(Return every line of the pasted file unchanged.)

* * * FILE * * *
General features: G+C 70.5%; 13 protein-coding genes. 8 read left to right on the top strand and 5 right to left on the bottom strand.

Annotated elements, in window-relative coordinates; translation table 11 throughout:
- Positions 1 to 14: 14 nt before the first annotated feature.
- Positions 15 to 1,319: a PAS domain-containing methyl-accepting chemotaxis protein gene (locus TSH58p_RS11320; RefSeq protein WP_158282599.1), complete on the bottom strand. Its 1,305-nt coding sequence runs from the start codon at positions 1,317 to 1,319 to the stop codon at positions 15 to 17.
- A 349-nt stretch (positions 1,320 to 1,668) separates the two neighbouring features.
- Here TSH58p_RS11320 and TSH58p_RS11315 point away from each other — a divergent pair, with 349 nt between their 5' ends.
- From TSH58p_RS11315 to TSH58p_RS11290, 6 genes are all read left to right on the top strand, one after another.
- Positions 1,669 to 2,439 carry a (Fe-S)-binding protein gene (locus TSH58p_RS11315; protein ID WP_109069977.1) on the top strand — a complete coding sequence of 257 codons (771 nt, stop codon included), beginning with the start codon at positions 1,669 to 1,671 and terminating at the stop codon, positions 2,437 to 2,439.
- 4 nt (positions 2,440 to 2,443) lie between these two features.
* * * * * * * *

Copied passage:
General features: G+C 70.5%; 13 protein-coding genes. 8 read left to right on the top strand and 5 right to left on the bottom strand.

Annotated elements, in window-relative coordinates; translation table 11 throughout:
- Positions 1 to 14: 14 nt before the first annotated feature.
- Positions 15 to 1,319: a PAS domain-containing methyl-accepting chemotaxis protein gene (locus TSH58p_RS11320; RefSeq protein WP_158282599.1), complete on the bottom strand. Its 1,305-nt coding sequence runs from the start codon at positions 1,317 to 1,319 to the stop codon at positions 15 to 17.
- A 349-nt stretch (positions 1,320 to 1,668) separates the two neighbouring features.
- Here TSH58p_RS11320 and TSH58p_RS11315 point away from each other — a divergent pair, with 349 nt between their 5' ends.
- From TSH58p_RS11315 to TSH58p_RS11290, 6 genes are all read left to right on the top strand, one after another.
- Positions 1,669 to 2,439 carry a (Fe-S)-binding protein gene (locus TSH58p_RS11315; protein ID WP_109069977.1) on the top strand — a complete coding sequence of 257 codons (771 nt, stop codon included), beginning with the start codon at positions 1,669 to 1,671 and terminating at the stop codon, positions 2,437 to 2,439.
- 4 nt (positions 2,440 to 2,443) lie between these two features.